Review: My Sunny Maad
- Michaela Pavlátová finds a highly original narrative angle from which to tactfully broach the condition of women in Afghanistan in an animated work that’s accessible to wider audiences
"Everyone warned me: you don’t know what you’re getting yourself into". As she follows in the wake of a young Czech student who marries an Afghan man and sets off to live with his family in Kabul, Michaela Pavlátová uses her recognised talent as a maker of animated movies (her short films won her an Oscar nomination in 1993, a Golden Bear in Berlin in 1995 and a Crystal in Annecy in 2012) to offer up a touching and enlightening tale that’s accessible to all audiences but which also manages to show welcome restraint when it comes to the risk of melodrama and the brand of Western world judgement which often hangs over a subject such as this. The director deftly sidesteps these pitfalls in My Sunny Maad [+see also:
interview: Michaela Pavlátová
film profile], a film unveiled in the Annecy International Animated Film Festival’s Official competition, thanks to her deeply human approach and the simplicity which plays out perfectly in her rendering of the story and the film’s visuals (which doesn’t detract in the slightest from her total command of these components).
"I went from being Helena to becoming Herra". After falling in love at first sight at Prague’s University of Economics, setting off for Kabul just two months later and getting married on the spot within a mere three days, our young and pretty, blue-eyed, blond, Czech protagonist is trying to integrate her husband Nazir’s family and sharing day-to-day life with eight other people: the wise and friendly family grandfather, Herra’s mother-in-law, her sister-in-law Freshta and the latter’s husband Kaiz (who sells chickens at the local market) and their four children (teen Roshangol, boys Rustam and Kamaal, and the baby of the family Junus). It’s spring 2011, the radio is relaying the blunders made by the leaders of the international coalition and Ben Laden is on the verge of elimination. But Herra’s existence chiefly revolves around her gradual understanding of the (highly coded and rigid) place of women in Afghan society, but also in the eyes of Nazir, who is (apparently) far more tolerant on the matter than the vast majority of his compatriots. But the original, conjugal position of this young, European woman also allows her to view Afghan traditions with a far more lenient eye than that cast by the Western humanitarian groups whom she’ll soon be starting to work for.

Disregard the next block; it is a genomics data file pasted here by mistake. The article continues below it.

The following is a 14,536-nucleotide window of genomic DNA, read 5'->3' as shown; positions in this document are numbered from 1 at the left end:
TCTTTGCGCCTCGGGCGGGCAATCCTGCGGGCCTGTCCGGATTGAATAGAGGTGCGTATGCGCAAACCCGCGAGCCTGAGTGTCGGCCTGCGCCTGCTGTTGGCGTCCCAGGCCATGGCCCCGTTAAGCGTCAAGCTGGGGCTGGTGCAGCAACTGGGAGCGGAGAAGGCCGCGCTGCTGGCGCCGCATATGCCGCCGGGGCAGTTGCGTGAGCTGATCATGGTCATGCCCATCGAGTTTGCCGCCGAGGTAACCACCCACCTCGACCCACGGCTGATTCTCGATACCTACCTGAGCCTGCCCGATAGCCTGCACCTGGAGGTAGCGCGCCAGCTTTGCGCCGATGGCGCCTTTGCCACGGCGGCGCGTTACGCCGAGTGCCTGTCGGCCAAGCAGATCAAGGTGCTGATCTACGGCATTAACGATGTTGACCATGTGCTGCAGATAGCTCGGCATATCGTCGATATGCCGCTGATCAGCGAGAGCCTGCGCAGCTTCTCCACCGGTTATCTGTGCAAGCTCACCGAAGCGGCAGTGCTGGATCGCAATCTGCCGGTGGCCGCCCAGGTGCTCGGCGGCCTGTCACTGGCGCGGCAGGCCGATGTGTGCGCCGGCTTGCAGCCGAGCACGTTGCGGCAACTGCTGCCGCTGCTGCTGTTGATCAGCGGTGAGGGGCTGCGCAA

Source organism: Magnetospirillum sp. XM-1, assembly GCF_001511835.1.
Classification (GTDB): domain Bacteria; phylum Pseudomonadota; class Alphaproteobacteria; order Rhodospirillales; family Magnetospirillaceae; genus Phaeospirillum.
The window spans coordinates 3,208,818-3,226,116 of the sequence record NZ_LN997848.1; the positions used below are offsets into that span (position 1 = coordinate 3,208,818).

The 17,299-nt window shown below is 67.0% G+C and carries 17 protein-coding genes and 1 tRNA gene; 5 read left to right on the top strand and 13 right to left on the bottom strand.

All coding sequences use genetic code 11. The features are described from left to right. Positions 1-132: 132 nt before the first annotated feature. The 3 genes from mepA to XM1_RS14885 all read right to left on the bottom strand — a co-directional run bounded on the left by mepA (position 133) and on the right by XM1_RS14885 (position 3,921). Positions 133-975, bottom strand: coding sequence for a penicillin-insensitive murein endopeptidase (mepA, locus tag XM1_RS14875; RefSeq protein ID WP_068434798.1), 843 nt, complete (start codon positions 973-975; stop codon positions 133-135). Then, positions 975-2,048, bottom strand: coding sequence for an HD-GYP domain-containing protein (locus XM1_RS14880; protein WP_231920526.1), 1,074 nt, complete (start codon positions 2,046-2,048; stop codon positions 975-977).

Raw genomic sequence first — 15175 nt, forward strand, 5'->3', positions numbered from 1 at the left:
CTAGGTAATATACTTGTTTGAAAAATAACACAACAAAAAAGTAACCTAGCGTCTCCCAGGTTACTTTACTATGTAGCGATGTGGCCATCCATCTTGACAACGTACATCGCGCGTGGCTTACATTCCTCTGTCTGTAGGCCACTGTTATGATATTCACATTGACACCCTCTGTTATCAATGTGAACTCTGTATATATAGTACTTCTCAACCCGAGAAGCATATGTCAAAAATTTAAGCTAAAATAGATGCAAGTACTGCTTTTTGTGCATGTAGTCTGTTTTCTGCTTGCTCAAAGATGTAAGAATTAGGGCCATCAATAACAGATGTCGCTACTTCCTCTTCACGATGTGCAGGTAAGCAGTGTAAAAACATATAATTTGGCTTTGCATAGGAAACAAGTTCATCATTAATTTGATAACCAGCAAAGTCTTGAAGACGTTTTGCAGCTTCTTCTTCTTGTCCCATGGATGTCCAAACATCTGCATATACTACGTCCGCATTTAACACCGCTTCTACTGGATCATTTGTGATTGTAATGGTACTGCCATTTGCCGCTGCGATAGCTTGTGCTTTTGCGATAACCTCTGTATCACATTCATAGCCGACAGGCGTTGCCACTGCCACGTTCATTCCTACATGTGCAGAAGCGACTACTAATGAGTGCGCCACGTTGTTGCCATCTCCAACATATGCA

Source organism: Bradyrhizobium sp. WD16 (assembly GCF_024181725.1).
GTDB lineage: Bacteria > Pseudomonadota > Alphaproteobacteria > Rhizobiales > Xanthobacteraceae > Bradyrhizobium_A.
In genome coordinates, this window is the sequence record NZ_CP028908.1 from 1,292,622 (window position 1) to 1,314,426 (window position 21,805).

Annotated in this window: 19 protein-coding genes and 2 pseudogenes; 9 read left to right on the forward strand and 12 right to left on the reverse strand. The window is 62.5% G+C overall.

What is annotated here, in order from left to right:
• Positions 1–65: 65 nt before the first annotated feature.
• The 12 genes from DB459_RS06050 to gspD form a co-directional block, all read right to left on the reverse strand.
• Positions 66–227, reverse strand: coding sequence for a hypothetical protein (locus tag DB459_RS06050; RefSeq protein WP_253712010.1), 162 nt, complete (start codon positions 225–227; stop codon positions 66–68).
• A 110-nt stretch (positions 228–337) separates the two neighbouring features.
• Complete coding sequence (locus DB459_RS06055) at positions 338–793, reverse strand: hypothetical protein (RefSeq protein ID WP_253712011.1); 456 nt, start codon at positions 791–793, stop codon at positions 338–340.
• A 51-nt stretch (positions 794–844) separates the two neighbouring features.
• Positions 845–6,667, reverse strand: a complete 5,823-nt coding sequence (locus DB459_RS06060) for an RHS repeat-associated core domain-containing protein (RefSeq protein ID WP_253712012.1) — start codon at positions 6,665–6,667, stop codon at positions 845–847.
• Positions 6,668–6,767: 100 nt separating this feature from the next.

This in-between position and the insider view offered by an “adopted” (but not native) foreigner is what lends My Sunny Maad its singularity, a distinctiveness which is further enhanced by the arrival of another “outsider” within the family’s ranks: Muhammad (the titular Maad), a child who was found in the streets, bald with atrophied muscles, whom Herra (who seems incapable of getting pregnant) and Nazir take under their wing. He proves a wild and moving character (whose secrets are gradually revealed) who plays the role of a second observer and who is likewise attempting integration, but experiencing social rejection due to his natural divergence from the norm. Acting both as mirrors of and actors in the world which surrounds them, Herra and Maad try to make their voices heard over the question of Roshangol being married against her will (as soon as her first period arrives). It’s an event which sets off a whole other raft of events and which sees wider Afghan society intruding violently into the microcosm of the family…
An adaptation by Ivan Arsenjev (in collaboration with Yaël Giovanna Lévy) based on Petra Procházková’s novel Frišta, My Sunny Maad is endowed with the musical talent of composers Evgueni and Sacha Galperine, and with the art of Michaela Pavlátová which intersperses the tale with a number of highly creative and dreamlike moments (without sliding into ostentation). The result is a rather beautiful, simple and luminous animated film, whose intentions are original yet unassuming, with a view to opening up the subject-matter to the widest audience possible.
Produced by Czech firm Negativ Film Productions, French outfit Sacrebleu Productions and Slovakia’s BFILM, with support from sources such as Eurimages and the CNC’s Aide aux Cinémas du Monde fund, My Sunny Maad is sold worldwide by Totem Films.
(Translated from French)
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